Richard Kirkham of Kirkham A Movie A Day:
“It would be easy to confuse this movie with this summers earlier “This is the End”. Both of them feature a group of friends who party too hard and end up facing an unexpected Apocalypse. “The World’s End” builds up to the fireworks more slowly and it has a much stronger sense of character. The actors here are not playing thinly veiled versions of themselves, they are characters in a story. There is some background established and we are not reliant on our knowledge of other movies to make sense of who each one is. Bits and pieces of the back story emerge as the film goes forward, revealing some surprises but mostly confirming our fears and expectations about these friends.”
I’ve already said it: “Not only is the blogger from Musings of a Sci-Fi Fanatic one of my favorite writers on the genre that is part of his sobriquet, but his compositions on music are nonpareil. He puts so much thought and depth into to it that I cannot help but be drawn.”
“Why are people slaves to the radio? Hasn’t the Internet changed all that? Summertime Sadness made the rounds on pop radio and garnered a little, much deserved attention even if it’s not one of her very best from her instant classic Born To Die (2012; fifth best seller of that year) recording. It’s still incredibly good.”
My good friend and author John Kenneth Muir, another familiar soul, highlighted a television show that kept many of us glued to the set once it appeared twenty years ago this summer. Fascinated, intrigued, and/or just plain scarred by it, The X-Files was that kind of program, and for which he prepared a very nice intro for it:
“Like Star Trek before it, The X-Files boasts a rabid and large fan base, has made the transition to the big screen, and seen its storytelling translated to the venues of comic-books, video games, and novels. Catchphrases from the series, (like “the truth is out there,” “Trust No One,” and “I want to believe”) have become part of our shared pop culture landscape as well.”
The old amateur photographer in me just loved this look at what it takes to make magic in the darkroom. The analog darkroom. Michael Zhang for PetaPixel:
“The comparison images above show photographer Dennis Stock’s iconic portrait of James Dean in Times Square. The test print on the left shows all the work Inirio put into making the final photo look the way it does. The lines and circles you see reveal Inirio’s strategies for dodging and burning the image under the enlarger, with numbers scattered throughout the image to note different exposure times.”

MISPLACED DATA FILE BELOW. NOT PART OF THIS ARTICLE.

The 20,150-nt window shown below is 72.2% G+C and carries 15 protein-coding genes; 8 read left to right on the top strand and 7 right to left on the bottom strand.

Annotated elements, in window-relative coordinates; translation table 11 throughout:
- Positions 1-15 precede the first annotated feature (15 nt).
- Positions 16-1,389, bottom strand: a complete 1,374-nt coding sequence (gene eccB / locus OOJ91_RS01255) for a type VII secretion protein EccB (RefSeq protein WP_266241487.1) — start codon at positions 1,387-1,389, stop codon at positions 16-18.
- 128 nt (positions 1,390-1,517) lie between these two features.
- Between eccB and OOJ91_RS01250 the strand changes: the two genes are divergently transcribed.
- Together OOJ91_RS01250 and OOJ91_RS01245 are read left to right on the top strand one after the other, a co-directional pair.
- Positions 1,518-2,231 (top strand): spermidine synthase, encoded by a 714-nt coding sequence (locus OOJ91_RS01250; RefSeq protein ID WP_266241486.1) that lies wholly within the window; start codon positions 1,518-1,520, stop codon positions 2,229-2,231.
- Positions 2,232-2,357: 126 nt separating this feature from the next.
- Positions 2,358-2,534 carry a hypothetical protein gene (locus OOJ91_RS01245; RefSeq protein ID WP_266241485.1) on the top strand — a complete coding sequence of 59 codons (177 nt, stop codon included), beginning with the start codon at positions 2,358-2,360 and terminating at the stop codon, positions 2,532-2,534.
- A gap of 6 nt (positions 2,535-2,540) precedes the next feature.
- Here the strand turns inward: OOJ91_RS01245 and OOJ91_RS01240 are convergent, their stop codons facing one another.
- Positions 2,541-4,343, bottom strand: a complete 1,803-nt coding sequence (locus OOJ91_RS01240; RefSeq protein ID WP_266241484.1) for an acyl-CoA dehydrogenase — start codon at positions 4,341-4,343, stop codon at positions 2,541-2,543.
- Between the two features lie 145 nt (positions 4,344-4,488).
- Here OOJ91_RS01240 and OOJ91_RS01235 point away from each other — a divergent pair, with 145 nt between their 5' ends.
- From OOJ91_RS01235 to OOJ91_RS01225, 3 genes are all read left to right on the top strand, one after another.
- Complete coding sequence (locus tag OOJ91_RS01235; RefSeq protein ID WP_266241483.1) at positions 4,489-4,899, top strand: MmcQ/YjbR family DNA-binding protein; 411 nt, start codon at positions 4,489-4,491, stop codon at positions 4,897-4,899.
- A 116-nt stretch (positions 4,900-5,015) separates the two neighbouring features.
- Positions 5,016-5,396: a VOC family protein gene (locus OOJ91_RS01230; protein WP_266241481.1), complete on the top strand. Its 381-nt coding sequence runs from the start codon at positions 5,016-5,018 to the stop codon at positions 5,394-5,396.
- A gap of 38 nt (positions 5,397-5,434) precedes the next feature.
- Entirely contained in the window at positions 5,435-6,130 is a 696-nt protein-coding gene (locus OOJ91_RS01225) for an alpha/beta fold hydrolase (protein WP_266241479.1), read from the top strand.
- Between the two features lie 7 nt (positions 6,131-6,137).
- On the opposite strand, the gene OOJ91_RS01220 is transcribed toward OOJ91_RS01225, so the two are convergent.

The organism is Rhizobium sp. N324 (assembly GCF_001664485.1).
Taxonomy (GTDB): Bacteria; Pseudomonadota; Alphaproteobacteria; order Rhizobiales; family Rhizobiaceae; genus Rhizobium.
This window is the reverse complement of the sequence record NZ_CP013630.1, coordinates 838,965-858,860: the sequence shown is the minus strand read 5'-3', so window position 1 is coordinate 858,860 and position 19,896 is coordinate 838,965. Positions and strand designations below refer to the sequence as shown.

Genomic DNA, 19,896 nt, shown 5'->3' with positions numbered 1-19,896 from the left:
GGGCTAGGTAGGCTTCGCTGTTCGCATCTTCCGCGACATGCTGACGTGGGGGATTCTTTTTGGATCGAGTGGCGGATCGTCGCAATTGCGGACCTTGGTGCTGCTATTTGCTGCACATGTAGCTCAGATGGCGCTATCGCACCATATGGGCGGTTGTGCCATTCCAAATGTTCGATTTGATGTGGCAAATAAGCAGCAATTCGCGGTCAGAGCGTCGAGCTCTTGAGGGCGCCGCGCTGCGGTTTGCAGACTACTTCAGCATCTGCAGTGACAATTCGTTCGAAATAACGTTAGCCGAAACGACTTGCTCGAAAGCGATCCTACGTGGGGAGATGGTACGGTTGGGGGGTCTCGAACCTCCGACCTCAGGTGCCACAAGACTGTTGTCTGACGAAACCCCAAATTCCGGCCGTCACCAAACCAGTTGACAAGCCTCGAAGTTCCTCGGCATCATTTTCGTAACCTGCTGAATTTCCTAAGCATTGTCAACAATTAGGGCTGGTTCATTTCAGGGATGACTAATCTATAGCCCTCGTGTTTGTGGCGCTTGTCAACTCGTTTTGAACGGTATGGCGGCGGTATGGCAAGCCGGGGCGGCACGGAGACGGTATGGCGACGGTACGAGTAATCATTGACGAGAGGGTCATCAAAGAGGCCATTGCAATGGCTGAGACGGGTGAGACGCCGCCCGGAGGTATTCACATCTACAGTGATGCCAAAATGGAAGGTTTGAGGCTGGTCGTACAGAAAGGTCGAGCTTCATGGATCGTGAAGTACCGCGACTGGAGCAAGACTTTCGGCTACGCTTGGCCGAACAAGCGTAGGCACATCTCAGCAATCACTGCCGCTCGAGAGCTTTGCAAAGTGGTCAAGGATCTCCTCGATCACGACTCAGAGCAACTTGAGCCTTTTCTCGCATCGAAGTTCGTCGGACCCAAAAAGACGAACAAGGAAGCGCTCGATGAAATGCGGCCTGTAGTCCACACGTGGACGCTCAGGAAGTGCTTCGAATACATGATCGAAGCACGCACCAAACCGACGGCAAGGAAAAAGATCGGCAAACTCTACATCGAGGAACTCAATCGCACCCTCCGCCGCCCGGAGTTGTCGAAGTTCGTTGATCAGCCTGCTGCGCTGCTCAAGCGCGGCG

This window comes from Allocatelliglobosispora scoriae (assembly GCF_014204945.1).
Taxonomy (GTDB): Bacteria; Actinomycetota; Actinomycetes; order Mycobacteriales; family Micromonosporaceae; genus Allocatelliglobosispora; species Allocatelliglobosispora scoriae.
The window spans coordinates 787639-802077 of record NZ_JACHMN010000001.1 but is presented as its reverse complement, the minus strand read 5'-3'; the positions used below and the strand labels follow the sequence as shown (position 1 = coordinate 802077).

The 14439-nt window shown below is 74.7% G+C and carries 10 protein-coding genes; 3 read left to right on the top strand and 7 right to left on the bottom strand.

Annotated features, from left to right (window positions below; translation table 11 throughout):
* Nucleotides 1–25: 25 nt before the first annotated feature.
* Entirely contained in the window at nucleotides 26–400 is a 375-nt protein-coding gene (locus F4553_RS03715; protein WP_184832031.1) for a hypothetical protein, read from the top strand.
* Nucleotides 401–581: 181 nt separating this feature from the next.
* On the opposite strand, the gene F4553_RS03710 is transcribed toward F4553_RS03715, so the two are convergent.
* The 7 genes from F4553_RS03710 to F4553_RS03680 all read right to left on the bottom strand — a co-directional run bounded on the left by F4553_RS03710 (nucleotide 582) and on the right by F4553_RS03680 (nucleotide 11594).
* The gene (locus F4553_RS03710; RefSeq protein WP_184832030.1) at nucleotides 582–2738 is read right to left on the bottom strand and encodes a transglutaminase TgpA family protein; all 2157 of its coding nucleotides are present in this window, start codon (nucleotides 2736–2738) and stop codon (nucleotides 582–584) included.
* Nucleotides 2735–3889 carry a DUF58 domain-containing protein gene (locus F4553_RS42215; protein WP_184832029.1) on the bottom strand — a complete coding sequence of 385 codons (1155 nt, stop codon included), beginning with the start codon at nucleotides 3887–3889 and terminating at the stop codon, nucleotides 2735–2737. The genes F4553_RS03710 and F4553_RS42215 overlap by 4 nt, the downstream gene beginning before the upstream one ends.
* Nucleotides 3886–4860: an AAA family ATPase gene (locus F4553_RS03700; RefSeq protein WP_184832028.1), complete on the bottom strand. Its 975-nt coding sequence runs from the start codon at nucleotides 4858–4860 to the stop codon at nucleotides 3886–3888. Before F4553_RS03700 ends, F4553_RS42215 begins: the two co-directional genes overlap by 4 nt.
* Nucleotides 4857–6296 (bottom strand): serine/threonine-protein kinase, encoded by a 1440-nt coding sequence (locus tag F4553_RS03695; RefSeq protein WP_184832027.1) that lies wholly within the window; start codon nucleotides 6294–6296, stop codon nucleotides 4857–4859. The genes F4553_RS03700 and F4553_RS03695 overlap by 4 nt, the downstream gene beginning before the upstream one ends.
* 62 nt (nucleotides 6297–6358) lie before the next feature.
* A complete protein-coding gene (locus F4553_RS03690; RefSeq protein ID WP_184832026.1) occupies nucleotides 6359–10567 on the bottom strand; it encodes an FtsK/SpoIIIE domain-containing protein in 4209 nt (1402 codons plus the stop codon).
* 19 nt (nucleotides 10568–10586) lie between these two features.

Colin of Riding the High Country has been here before. Highlighting a 1959 film of James Cagney’s, a longtime favorite of mine, is not what got him another, though. As usual, it’s his writing.
“The “Tan War”, so named after the involvement of the British irregulars recruited to strengthen the RIC, remains an emotive subject in Ireland due to the atrocities perpetrated against the civilian population. I can clearly remember people of my grandparents’ generation, who lived through those turbulent and violent times, speaking with undisguised venom about the Tans. The film under examination here reflects that hostility, but doesn’t shy away from depicting the implacable fanaticism that characterized some elements within the Irish rebel movement at that time either.”
Editor’s note: I did notice my friend inserted the much-needed colon Abrams and Paramount somehow forgot to put into the title.
Finally, JKM bats clean-up with one of those films I mentioned earlier that most let me down. While John still hasn’t convinced me to change my opinion of it, he did spotlight the one thing I appreciated about the sequel to the reboot movie, “…a social critique; a commentary on our times to go alongside the action and lens-flare.”
“Accordingly, the film plays as a recap of the difficult “War on Terror” years since 2001, years in which America condoned torture, holds suspects in perpetuity without trial, launched a pre-emptive war, and has relied on advanced, push-button technology to destroy enemies from afar, in violation of law and perhaps morality. Into Darkness is about who we have let ourselves become…all out of irrational, overwhelming fear and anger.”
The entire series can be found here.